The New Testament follows the letter to the Romans with the first letter to the Corinthians. Whereas Romans is like a systematic theology textbook, 1 Corinthians is like an accountability partner confronting a sinning person, and explaining why and how that person ought to stop sinning. A simple way to put it would be like a manual on how to put common sins to death in our lives.

Some sins that this book confronts almost in this order, either directly or indirectly:





divisiveness in the church



failure to confront sin in the church

lawsuits between Christians

sexual immorality



knowingly violating others’ consciences

failure to esteem Christ’s commands properly

spiritual laziness

living in sin

failure to love unbelievers

lack of submission to church leadership

abuse of the Lord’s Supper

failure to use spiritual gifts

failure to serve out of love

failure to esteem the biblical teaching and preaching of God’s Word

failure to do all things for edification in the church service

failure to appreciate the bodily resurrection of Christ

failure to appreciate our future bodily resurrection

failure to appreciate our future conformity to the image of Christ

failure to do all things out of love

These are some of the topics of the book, in order:


spiritual equality in Christ

enlightenment from the Holy Spirit

division in the church

the gospel preacher

spiritual fatherhood

church discipline

church disputes

enslavement to Christ


marriage vs singleness

Christian liberty

lifestyle enslavement for the sake of others




female submission to church leadership

the Lord’s Supper

spiritual gifts

Christian love

biblical preaching

the church service

bodily resurrection

the glorification of the saints

Why read this book after reading the gospels through Romans and 1 John?

Because Romans is intensely theological, although it does include intensely practical sections, one really needs to learn what the common sins are in the Christian life, and how to stop committing them. Furthermore, 1 Corinthians has more to do with the local church as a whole then Romans, so, after a person has been affected on a more personal level, they can learn more about how they fit into the church, and how the church as a whole works together. Furthermore, they can see what sin, left ignored, does to a church.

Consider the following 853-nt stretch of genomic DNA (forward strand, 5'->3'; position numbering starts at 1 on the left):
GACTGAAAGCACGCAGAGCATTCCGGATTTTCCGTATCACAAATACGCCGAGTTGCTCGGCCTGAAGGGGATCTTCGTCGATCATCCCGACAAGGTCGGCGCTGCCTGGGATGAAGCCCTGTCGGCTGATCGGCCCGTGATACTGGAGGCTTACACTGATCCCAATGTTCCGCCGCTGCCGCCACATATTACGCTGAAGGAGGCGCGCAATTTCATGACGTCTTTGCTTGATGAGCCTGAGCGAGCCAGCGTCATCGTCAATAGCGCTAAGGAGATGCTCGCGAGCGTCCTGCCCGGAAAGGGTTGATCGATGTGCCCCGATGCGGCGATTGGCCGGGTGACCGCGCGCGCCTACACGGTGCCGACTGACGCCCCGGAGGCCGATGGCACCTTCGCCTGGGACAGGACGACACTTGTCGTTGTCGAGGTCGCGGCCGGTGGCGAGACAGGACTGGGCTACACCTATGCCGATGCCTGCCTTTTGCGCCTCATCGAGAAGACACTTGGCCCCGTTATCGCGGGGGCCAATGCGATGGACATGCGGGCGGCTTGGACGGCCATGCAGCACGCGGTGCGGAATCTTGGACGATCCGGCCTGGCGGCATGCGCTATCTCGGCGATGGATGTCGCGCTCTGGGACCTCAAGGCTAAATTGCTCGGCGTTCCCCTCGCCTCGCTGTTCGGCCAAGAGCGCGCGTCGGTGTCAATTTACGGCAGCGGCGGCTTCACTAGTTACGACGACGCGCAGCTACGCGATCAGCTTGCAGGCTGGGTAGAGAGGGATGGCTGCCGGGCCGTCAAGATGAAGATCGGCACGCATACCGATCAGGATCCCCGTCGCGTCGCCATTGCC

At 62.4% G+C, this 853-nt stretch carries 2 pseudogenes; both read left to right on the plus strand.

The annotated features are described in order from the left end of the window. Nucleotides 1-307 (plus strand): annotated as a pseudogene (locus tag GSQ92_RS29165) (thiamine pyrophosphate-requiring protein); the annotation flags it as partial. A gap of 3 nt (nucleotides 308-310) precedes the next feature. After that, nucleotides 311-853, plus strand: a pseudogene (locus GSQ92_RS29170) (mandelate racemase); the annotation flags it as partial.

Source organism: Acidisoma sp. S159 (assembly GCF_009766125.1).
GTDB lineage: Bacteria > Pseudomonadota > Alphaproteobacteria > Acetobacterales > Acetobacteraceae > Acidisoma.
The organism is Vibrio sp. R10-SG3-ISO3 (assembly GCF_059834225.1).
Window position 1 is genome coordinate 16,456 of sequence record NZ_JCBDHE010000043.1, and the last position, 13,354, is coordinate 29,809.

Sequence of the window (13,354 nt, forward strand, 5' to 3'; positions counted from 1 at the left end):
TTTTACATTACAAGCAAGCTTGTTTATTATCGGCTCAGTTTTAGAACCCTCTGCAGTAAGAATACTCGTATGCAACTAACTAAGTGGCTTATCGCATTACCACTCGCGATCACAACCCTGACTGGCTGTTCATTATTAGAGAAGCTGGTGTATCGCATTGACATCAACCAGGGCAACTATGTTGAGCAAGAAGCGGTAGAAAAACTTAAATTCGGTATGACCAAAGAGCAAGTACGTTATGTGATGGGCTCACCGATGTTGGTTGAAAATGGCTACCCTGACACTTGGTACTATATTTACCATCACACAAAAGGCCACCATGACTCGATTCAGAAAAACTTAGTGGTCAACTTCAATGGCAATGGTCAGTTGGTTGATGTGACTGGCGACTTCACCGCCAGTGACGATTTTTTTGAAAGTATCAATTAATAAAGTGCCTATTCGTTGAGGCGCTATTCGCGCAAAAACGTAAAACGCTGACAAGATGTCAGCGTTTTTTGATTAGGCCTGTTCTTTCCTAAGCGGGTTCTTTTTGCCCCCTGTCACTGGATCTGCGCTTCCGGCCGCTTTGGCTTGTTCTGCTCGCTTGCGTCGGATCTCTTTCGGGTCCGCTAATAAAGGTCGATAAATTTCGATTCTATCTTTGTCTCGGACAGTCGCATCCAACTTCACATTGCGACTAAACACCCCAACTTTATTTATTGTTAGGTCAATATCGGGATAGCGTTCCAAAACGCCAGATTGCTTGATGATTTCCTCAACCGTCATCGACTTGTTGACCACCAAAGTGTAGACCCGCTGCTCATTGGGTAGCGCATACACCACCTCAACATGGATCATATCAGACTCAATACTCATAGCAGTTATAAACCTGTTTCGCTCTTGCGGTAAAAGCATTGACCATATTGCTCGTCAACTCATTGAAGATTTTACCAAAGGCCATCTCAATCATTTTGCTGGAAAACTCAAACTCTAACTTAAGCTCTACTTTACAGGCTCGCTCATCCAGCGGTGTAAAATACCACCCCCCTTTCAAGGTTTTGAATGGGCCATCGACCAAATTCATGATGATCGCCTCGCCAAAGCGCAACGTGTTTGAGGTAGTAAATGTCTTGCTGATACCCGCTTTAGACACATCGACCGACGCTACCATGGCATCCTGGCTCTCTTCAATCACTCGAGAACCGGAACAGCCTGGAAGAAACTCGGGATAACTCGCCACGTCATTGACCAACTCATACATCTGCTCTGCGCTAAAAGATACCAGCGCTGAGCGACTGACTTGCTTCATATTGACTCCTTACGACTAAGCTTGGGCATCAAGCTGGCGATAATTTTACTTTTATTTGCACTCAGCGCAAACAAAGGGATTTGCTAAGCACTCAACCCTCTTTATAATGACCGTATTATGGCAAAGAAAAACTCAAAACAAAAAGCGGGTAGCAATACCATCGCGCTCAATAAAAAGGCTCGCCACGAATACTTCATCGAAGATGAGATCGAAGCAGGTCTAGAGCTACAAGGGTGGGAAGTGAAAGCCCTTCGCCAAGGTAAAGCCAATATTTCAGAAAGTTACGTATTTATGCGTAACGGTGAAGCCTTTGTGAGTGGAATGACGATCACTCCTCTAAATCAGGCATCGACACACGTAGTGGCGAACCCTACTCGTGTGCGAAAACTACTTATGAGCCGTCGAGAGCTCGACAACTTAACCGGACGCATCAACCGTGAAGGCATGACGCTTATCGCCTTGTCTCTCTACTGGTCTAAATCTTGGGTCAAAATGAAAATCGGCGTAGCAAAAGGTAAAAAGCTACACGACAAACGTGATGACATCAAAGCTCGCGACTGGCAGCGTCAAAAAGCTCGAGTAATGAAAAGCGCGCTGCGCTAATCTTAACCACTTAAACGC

A Critical Issue in 1 Corinthians

An issue that seems to be ignored in many churches in the US, church discipline, is a very important topic in 1 Corinthians. I think that it might be good for most American Christians to read 1 Corinthians, and compare what it teaches about the church to their own church. Most of the American church needs to really take a closer look at 1 Corinthians.

In addition to church discipline, here are some other problem areas that I suspect to exist in most true churches in the US:


lack of spiritual fatherhood

church disputes

sexual immorality


spiritual laziness

lack of awareness about apostasy

lack of true evangelism

lack of submission to church leadership

failure to conduct the Lord’s Supper biblically

failure to use spiritual gifts

lack of love

lack of biblical Bible teaching and preaching

lack of edification in the church service

If you’ve studied the gospels through Romans and 1 John, I would urge you to make sure that you study 1 Corinthians before you study any other books.